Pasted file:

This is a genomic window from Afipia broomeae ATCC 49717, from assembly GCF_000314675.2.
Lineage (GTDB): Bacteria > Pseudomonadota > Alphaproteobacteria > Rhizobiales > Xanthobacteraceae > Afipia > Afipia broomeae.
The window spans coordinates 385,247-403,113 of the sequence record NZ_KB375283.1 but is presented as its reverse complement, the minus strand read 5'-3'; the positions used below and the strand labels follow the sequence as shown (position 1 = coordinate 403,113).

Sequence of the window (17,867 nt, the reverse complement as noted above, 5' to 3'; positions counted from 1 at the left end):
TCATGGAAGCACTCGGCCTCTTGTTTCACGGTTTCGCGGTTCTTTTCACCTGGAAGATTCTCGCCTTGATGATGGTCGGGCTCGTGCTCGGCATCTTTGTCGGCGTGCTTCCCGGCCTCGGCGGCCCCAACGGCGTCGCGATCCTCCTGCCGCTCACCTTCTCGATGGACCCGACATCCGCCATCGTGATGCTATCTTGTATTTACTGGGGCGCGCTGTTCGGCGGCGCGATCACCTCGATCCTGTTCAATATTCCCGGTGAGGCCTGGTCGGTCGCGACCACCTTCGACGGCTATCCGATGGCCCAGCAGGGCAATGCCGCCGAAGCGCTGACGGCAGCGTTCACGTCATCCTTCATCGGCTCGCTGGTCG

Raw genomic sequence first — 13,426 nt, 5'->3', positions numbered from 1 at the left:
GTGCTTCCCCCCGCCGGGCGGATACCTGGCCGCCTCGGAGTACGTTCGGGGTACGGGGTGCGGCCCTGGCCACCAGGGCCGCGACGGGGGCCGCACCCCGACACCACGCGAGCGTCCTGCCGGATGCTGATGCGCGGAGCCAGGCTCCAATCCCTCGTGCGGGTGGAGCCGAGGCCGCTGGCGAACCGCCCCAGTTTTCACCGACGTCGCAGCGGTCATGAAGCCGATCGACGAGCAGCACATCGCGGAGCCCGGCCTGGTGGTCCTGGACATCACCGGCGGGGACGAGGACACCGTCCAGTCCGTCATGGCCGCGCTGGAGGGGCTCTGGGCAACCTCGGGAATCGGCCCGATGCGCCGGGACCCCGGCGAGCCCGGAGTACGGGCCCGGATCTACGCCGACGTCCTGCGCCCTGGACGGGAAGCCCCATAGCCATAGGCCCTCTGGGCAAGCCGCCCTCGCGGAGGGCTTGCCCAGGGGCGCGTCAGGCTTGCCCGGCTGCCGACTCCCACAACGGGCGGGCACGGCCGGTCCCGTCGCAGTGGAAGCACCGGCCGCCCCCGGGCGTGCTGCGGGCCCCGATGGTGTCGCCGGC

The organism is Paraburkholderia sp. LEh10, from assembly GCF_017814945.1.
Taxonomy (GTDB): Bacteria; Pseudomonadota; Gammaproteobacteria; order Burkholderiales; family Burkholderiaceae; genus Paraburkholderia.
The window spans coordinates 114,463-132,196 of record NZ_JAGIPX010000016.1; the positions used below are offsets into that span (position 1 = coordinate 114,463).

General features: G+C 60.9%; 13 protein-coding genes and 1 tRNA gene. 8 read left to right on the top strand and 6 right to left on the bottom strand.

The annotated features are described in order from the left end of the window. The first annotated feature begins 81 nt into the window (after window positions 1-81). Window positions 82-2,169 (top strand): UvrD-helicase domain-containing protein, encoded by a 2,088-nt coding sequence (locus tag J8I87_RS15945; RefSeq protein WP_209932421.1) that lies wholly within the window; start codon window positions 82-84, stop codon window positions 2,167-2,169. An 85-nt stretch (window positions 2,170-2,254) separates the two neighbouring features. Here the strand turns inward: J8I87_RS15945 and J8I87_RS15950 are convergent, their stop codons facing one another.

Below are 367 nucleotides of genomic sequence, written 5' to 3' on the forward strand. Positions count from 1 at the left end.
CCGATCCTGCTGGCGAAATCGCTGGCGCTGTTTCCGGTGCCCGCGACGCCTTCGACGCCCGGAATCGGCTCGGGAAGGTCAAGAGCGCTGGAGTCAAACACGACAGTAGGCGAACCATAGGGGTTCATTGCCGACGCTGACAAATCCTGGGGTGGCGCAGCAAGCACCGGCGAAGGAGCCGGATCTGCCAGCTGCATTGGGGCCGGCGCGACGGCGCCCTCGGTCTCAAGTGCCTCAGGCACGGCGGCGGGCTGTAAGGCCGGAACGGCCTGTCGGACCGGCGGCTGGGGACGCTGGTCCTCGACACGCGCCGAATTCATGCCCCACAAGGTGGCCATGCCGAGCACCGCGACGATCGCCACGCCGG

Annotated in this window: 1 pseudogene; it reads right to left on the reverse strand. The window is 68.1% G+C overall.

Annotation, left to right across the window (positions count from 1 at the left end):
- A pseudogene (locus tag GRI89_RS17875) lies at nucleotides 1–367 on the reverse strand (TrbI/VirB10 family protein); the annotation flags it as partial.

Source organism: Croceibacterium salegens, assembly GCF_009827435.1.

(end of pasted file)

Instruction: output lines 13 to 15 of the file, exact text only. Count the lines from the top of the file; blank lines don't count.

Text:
Below are 367 nucleotides of genomic sequence, written 5' to 3' on the forward strand. Positions count from 1 at the left end.
CCGATCCTGCTGGCGAAATCGCTGGCGCTGTTTCCGGTGCCCGCGACGCCTTCGACGCCCGGAATCGGCTCGGGAAGGTCAAGAGCGCTGGAGTCAAACACGACAGTAGGCGAACCATAGGGGTTCATTGCCGACGCTGACAAATCCTGGGGTGGCGCAGCAAGCACCGGCGAAGGAGCCGGATCTGCCAGCTGCATTGGGGCCGGCGCGACGGCGCCCTCGGTCTCAAGTGCCTCAGGCACGGCGGCGGGCTGTAAGGCCGGAACGGCCTGTCGGACCGGCGGCTGGGGACGCTGGTCCTCGACACGCGCCGAATTCATGCCCCACAAGGTGGCCATGCCGAGCACCGCGACGATCGCCACGCCGG

Annotated in this window: 1 pseudogene; it reads right to left on the reverse strand. The window is 68.1% G+C overall.